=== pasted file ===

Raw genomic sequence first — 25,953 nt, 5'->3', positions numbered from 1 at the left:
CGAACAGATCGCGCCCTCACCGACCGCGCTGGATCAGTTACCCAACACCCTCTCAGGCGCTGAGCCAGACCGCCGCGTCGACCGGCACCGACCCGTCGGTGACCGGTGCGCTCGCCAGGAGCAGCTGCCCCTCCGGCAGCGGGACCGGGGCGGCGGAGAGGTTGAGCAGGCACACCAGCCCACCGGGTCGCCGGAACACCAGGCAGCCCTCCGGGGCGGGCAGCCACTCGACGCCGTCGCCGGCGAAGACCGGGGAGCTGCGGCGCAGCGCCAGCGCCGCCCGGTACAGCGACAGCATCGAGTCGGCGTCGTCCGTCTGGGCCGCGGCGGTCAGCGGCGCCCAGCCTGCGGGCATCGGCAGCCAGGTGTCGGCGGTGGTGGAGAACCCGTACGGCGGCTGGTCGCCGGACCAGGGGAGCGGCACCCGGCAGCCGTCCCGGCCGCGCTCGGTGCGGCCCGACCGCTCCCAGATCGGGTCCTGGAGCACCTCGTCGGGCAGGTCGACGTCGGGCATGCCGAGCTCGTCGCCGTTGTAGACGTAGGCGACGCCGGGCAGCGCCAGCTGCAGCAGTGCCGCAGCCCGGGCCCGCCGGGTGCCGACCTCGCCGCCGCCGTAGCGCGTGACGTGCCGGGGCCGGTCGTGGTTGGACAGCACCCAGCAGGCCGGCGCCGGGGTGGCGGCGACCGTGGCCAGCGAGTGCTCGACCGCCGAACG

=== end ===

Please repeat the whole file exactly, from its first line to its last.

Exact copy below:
Raw genomic sequence first — 25,953 nt, 5'->3', positions numbered from 1 at the left:
CGAACAGATCGCGCCCTCACCGACCGCGCTGGATCAGTTACCCAACACCCTCTCAGGCGCTGAGCCAGACCGCCGCGTCGACCGGCACCGACCCGTCGGTGACCGGTGCGCTCGCCAGGAGCAGCTGCCCCTCCGGCAGCGGGACCGGGGCGGCGGAGAGGTTGAGCAGGCACACCAGCCCACCGGGTCGCCGGAACACCAGGCAGCCCTCCGGGGCGGGCAGCCACTCGACGCCGTCGCCGGCGAAGACCGGGGAGCTGCGGCGCAGCGCCAGCGCCGCCCGGTACAGCGACAGCATCGAGTCGGCGTCGTCCGTCTGGGCCGCGGCGGTCAGCGGCGCCCAGCCTGCGGGCATCGGCAGCCAGGTGTCGGCGGTGGTGGAGAACCCGTACGGCGGCTGGTCGCCGGACCAGGGGAGCGGCACCCGGCAGCCGTCCCGGCCGCGCTCGGTGCGGCCCGACCGCTCCCAGATCGGGTCCTGGAGCACCTCGTCGGGCAGGTCGACGTCGGGCATGCCGAGCTCGTCGCCGTTGTAGACGTAGGCGACGCCGGGCAGCGCCAGCTGCAGCAGTGCCGCAGCCCGGGCCCGCCGGGTGCCGACCTCGCCGCCGCCGTAGCGCGTGACGTGCCGGGGCCGGTCGTGGTTGGACAGCACCCAGCAGGCCGGCGCCGGGGTGGCGGCGACCGTGGCCAGCGAGTGCTCGACCGCCGAACG